When I was invited to be featured in Woman and Home magazine, in an article on “Blogging for Fame and Fortune”, my first thought was “OMG!!! Fame at last!” quickly followed by, “OMG! how will I lose a stone in 2 weeks?”.
My initial chat with Nathalie, the features writer, to test the water was quickly followed up by a confirmation that yes, they would like to include me in their feature and would I be available next week for the shoot? We did a long telephone interview which was really just a nice chat covering such weighty questions as; How did you get into blogging? What tips do you have for others who want to start a blog? and What was the proudest moment in your blogging career?
A week or so after that initial call, during which I lived mainly on grilled chicken and salad, I was driving up the road to the house in West London where the photo shoot would take place, most of the spare tyre firmly in place. Ah, well at least Woman and Home is a magazine that makes a point of featuring normal women and their achievements, not just pencil thin celebrities, and I was hopeful that a bit of hair and make-up could work wonders.
I knocked on the door of a small cottage, which opened up into a huge sitting room that was open to the roof with wooden beams and huge skylights. With huge, squishy sofas scattered with pretty silk cushions, glass lamps and Moroccan silver trays, I could totally understand why they’d chosen this as their photography location. It looked like a love pad made for parties as well as a great location for a spring feature photo shoot.
I was to be featured along with two other bloggers in a feature about about “Blogging for Fame and Fortune”. I’ve certainly had some fun in my 5 years writing my blog but as for the fame and fortune – well maybe some day! The other bloggers were Ren Behan, a food blogger at RenBehan.com and fashion and lifestyle blogger, Josephine Lalwan of Chic at any age, who was certainly looking very elegant with her chic grey bob and fuschia pink silk shirt. It seemed that we had been picked as being ladies of a certain age, as most of the people featured in the magazine seemed to be in their 40s and 50s.
Sharon, the picture editor greeted me and introduced me to the rest of the team, and I settled into the kitchen, now in use as a beauty parlour with Liz and Sarah-Jane at the ready to do my nails, hair and make-up. I sipped my coffee made by Jim, the photographic assistant, had my nails painted and my already clean hair was blow dried and left in curlers. After half an hour of make-up, with numerous shades of beige eye-shadow, my ‘natural’ look was ready for me to move on to wardrobe.
In ‘wardrobe’ which was actually a small room crammed with two rails of clothes and half a floor covered with shoes, I met Rachel the stylist and her assistant Amy.
My first job was to strip down and put on a nude Spanx roll-on to keep the spare tyre under control, which was slightly humiliating but certainly did the trick of creating a smooth sillhouette. “Don’t worry” confided Rachel, seeing my doubtful look, “some of my red carpet clients have to wear 2 spanx on top of one another”. Looking through the rails we tried on a few different outfits and settled on some tight Eileen Fisher white jeans with a coral orange vest and drapy cardigan from Rohen Chen both of which I loved, plus some very high gladiator style LK Bennet heels which left me tottering around although they looked very elegant.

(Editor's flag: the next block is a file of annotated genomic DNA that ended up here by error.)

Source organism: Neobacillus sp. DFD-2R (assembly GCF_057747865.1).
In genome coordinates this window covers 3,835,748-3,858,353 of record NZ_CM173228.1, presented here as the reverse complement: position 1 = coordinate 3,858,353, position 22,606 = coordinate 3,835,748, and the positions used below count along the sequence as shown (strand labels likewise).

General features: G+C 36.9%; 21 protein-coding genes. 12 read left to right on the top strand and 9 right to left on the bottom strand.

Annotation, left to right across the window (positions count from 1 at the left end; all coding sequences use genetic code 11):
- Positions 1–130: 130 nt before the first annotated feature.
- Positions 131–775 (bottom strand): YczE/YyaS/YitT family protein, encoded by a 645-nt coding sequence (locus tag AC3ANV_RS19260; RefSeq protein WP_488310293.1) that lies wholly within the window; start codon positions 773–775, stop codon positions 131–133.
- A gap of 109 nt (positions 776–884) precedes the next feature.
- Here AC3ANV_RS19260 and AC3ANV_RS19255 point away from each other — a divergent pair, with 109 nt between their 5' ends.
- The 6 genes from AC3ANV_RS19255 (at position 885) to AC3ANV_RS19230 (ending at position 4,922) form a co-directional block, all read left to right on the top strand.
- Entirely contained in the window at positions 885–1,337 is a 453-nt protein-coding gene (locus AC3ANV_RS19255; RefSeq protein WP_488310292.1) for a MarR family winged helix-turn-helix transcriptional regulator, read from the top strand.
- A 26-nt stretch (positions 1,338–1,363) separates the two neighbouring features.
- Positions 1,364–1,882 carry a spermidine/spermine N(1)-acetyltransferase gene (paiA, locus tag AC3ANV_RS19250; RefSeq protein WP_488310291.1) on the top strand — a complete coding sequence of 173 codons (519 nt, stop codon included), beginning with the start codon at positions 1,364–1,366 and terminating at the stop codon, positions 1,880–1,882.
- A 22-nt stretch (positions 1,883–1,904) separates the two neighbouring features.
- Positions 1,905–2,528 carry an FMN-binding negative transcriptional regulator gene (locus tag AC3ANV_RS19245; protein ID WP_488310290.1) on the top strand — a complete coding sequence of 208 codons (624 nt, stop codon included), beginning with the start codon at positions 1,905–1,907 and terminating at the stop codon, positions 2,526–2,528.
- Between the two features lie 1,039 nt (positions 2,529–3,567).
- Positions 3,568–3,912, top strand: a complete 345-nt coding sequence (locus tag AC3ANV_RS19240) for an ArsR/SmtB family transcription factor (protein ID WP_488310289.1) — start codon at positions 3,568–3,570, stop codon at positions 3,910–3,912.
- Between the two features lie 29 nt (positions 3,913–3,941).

Back into the living room which was now a photography studio, Angela the photographer had her big lights and tripod set up and I was positioned by the door surrounded by luggage, as if I was just about to leave for a glamorous weekend in Marrakech. Angela was full of fun and clicked away from behind her tripod, scattering plenty of encouraging comments around; “OK my gorgeous creature?” Click, “Lovely!” Click, “Excellent!” Click, “Beautiful my darling!” Click. I shifted my weight slightly from one leg to the other, holding an ipad in one hand and a large leather holdall (which wouldn’t have passed the Ryanair police) in the other. Every few clicks one of the team would rush forward to tweak my clothing, powder my nose or cover me in a cloud of hair spay.
The attention to detail showed by this crew was even more rigorous than my habit on blog trips of taking five of the same shot that drives my husband crazy. A hundred or so photos later, all slight variations on the theme, and we were done. I could breath again as I unpeeled the Spanx and slipped back into my own clothes. Now I got the chance to be the spectator as Josephine the fashion blogger was photographed looking very thin and elegant in an emerald green cocktail dress (a brand that’s favoured by Nigella Lawson). This time the piles of clothes were arranged around her and she held a pair of high heels in her hand, the props of a fashion blogger obviously!
I was fascinated to see how the photos were instantly transferred to Angela’s laptop and I could see them popping up as I sat behind her during the shoot. The man arrived at the door to deliver lunch – no waitrose sandwiches but slices of herby chicken, squares of quiche studded with goats cheese and a watercress and beetroot salad. Lovely!
Poor Ren, the food blogger was still standing around in curlers in her dressing gown, waiting for lunch to finish so that she could be photographed in the kitchen surrounded by cookery books. At that point I’d completed my part of the shoot so I said my goodbyes and headed back to Bristol to tell my family all my stories. Just another day in the life of a travel blogger masquerading as a fashion model. All great fun, but I won’t be giving up the travel blogging (or the day job) just yet!
You’ll also find our sister blog with tips on how to build a successful travel blog at My Blogging Journey